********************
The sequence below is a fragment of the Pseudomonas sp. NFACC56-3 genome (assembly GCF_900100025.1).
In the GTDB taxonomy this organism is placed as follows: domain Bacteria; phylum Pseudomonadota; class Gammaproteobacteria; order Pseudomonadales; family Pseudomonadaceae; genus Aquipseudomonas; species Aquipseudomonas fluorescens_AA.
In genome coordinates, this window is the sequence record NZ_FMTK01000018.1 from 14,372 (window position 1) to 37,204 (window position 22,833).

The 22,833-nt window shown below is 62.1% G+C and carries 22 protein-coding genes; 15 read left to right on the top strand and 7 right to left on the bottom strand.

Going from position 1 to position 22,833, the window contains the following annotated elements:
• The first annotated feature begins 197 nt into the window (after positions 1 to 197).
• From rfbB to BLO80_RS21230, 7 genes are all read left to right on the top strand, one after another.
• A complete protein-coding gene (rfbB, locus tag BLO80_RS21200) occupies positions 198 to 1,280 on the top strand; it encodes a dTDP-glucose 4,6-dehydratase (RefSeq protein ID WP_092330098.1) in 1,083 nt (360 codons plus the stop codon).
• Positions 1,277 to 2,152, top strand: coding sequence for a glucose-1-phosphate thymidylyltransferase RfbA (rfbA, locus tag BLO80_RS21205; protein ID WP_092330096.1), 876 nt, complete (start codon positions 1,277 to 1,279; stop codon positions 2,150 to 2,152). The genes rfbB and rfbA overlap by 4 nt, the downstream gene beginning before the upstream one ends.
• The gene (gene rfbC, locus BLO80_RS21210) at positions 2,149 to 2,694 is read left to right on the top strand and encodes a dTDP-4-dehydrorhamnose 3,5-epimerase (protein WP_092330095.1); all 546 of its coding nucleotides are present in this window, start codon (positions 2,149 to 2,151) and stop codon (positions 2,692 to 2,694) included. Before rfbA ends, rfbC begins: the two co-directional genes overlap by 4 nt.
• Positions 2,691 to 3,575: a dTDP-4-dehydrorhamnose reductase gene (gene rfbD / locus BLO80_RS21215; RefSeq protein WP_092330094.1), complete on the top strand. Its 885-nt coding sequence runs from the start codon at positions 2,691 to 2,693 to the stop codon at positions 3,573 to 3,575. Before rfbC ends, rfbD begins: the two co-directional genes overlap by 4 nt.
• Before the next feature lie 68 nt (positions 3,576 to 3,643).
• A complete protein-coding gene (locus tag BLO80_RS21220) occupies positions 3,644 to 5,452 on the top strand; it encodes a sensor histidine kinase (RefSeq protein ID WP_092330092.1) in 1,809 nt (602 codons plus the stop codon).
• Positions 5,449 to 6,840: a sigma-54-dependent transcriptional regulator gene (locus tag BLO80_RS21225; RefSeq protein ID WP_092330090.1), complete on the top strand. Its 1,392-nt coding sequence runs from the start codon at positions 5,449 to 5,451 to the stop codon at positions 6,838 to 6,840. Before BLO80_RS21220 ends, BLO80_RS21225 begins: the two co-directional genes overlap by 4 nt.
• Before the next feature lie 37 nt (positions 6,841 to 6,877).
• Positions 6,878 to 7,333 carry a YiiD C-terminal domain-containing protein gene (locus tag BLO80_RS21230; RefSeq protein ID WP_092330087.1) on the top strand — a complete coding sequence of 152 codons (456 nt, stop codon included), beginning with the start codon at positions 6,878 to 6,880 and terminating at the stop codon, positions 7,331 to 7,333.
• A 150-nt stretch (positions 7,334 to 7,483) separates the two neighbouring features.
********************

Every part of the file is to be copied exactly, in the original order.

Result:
The sequence below is a fragment of the Pseudomonas sp. NFACC56-3 genome (assembly GCF_900100025.1).
In the GTDB taxonomy this organism is placed as follows: domain Bacteria; phylum Pseudomonadota; class Gammaproteobacteria; order Pseudomonadales; family Pseudomonadaceae; genus Aquipseudomonas; species Aquipseudomonas fluorescens_AA.
In genome coordinates, this window is the sequence record NZ_FMTK01000018.1 from 14,372 (window position 1) to 37,204 (window position 22,833).

The 22,833-nt window shown below is 62.1% G+C and carries 22 protein-coding genes; 15 read left to right on the top strand and 7 right to left on the bottom strand.

Going from position 1 to position 22,833, the window contains the following annotated elements:
• The first annotated feature begins 197 nt into the window (after positions 1 to 197).
• From rfbB to BLO80_RS21230, 7 genes are all read left to right on the top strand, one after another.
• A complete protein-coding gene (rfbB, locus tag BLO80_RS21200) occupies positions 198 to 1,280 on the top strand; it encodes a dTDP-glucose 4,6-dehydratase (RefSeq protein ID WP_092330098.1) in 1,083 nt (360 codons plus the stop codon).
• Positions 1,277 to 2,152, top strand: coding sequence for a glucose-1-phosphate thymidylyltransferase RfbA (rfbA, locus tag BLO80_RS21205; protein ID WP_092330096.1), 876 nt, complete (start codon positions 1,277 to 1,279; stop codon positions 2,150 to 2,152). The genes rfbB and rfbA overlap by 4 nt, the downstream gene beginning before the upstream one ends.
• The gene (gene rfbC, locus BLO80_RS21210) at positions 2,149 to 2,694 is read left to right on the top strand and encodes a dTDP-4-dehydrorhamnose 3,5-epimerase (protein WP_092330095.1); all 546 of its coding nucleotides are present in this window, start codon (positions 2,149 to 2,151) and stop codon (positions 2,692 to 2,694) included. Before rfbA ends, rfbC begins: the two co-directional genes overlap by 4 nt.
• Positions 2,691 to 3,575: a dTDP-4-dehydrorhamnose reductase gene (gene rfbD / locus BLO80_RS21215; RefSeq protein WP_092330094.1), complete on the top strand. Its 885-nt coding sequence runs from the start codon at positions 2,691 to 2,693 to the stop codon at positions 3,573 to 3,575. Before rfbC ends, rfbD begins: the two co-directional genes overlap by 4 nt.
• Before the next feature lie 68 nt (positions 3,576 to 3,643).
• A complete protein-coding gene (locus tag BLO80_RS21220) occupies positions 3,644 to 5,452 on the top strand; it encodes a sensor histidine kinase (RefSeq protein ID WP_092330092.1) in 1,809 nt (602 codons plus the stop codon).
• Positions 5,449 to 6,840: a sigma-54-dependent transcriptional regulator gene (locus tag BLO80_RS21225; RefSeq protein ID WP_092330090.1), complete on the top strand. Its 1,392-nt coding sequence runs from the start codon at positions 5,449 to 5,451 to the stop codon at positions 6,838 to 6,840. Before BLO80_RS21220 ends, BLO80_RS21225 begins: the two co-directional genes overlap by 4 nt.
• Before the next feature lie 37 nt (positions 6,841 to 6,877).
• Positions 6,878 to 7,333 carry a YiiD C-terminal domain-containing protein gene (locus tag BLO80_RS21230; RefSeq protein ID WP_092330087.1) on the top strand — a complete coding sequence of 152 codons (456 nt, stop codon included), beginning with the start codon at positions 6,878 to 6,880 and terminating at the stop codon, positions 7,331 to 7,333.
• A 150-nt stretch (positions 7,334 to 7,483) separates the two neighbouring features.